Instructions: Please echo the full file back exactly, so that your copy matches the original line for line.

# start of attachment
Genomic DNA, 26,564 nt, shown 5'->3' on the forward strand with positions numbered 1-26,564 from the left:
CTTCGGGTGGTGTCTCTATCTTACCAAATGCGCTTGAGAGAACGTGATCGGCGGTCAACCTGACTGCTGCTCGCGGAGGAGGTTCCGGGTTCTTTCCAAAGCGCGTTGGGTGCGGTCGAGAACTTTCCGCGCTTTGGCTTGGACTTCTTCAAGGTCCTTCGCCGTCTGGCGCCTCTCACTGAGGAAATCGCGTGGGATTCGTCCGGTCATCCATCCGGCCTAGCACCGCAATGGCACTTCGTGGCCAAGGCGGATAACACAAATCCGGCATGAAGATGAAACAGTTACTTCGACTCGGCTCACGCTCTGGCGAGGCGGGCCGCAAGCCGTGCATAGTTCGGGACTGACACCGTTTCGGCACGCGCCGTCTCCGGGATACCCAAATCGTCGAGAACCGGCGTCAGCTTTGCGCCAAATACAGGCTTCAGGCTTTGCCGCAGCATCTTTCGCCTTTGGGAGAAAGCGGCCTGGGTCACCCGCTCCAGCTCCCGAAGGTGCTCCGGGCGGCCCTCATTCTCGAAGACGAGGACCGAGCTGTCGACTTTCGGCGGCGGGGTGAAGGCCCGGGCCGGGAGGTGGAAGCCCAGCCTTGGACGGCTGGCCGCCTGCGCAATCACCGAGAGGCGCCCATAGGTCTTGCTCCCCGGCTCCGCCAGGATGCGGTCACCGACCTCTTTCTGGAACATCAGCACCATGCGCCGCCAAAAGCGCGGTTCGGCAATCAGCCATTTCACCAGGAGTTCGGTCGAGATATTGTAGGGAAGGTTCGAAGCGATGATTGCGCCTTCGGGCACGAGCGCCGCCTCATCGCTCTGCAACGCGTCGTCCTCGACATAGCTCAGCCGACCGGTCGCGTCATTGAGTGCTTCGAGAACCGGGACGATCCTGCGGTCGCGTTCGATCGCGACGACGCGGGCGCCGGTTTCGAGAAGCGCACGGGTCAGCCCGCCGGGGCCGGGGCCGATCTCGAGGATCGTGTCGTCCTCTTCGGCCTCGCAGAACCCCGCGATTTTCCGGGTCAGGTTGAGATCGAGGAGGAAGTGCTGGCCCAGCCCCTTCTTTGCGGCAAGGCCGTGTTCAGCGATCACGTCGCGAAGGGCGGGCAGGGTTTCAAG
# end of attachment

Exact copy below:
Genomic DNA, 26,564 nt, shown 5'->3' on the forward strand with positions numbered 1-26,564 from the left:
CTTCGGGTGGTGTCTCTATCTTACCAAATGCGCTTGAGAGAACGTGATCGGCGGTCAACCTGACTGCTGCTCGCGGAGGAGGTTCCGGGTTCTTTCCAAAGCGCGTTGGGTGCGGTCGAGAACTTTCCGCGCTTTGGCTTGGACTTCTTCAAGGTCCTTCGCCGTCTGGCGCCTCTCACTGAGGAAATCGCGTGGGATTCGTCCGGTCATCCATCCGGCCTAGCACCGCAATGGCACTTCGTGGCCAAGGCGGATAACACAAATCCGGCATGAAGATGAAACAGTTACTTCGACTCGGCTCACGCTCTGGCGAGGCGGGCCGCAAGCCGTGCATAGTTCGGGACTGACACCGTTTCGGCACGCGCCGTCTCCGGGATACCCAAATCGTCGAGAACCGGCGTCAGCTTTGCGCCAAATACAGGCTTCAGGCTTTGCCGCAGCATCTTTCGCCTTTGGGAGAAAGCGGCCTGGGTCACCCGCTCCAGCTCCCGAAGGTGCTCCGGGCGGCCCTCATTCTCGAAGACGAGGACCGAGCTGTCGACTTTCGGCGGCGGGGTGAAGGCCCGGGCCGGGAGGTGGAAGCCCAGCCTTGGACGGCTGGCCGCCTGCGCAATCACCGAGAGGCGCCCATAGGTCTTGCTCCCCGGCTCCGCCAGGATGCGGTCACCGACCTCTTTCTGGAACATCAGCACCATGCGCCGCCAAAAGCGCGGTTCGGCAATCAGCCATTTCACCAGGAGTTCGGTCGAGATATTGTAGGGAAGGTTCGAAGCGATGATTGCGCCTTCGGGCACGAGCGCCGCCTCATCGCTCTGCAACGCGTCGTCCTCGACATAGCTCAGCCGACCGGTCGCGTCATTGAGTGCTTCGAGAACCGGGACGATCCTGCGGTCGCGTTCGATCGCGACGACGCGGGCGCCGGTTTCGAGAAGCGCACGGGTCAGCCCGCCGGGGCCGGGGCCGATCTCGAGGATCGTGTCGTCCTCTTCGGCCTCGCAGAACCCCGCGATTTTCCGGGTCAGGTTGAGATCGAGGAGGAAGTGCTGGCCCAGCCCCTTCTTTGCGGCAAGGCCGTGTTCAGCGATCACGTCGCGAAGGGCGGGCAGGGTTTCAAG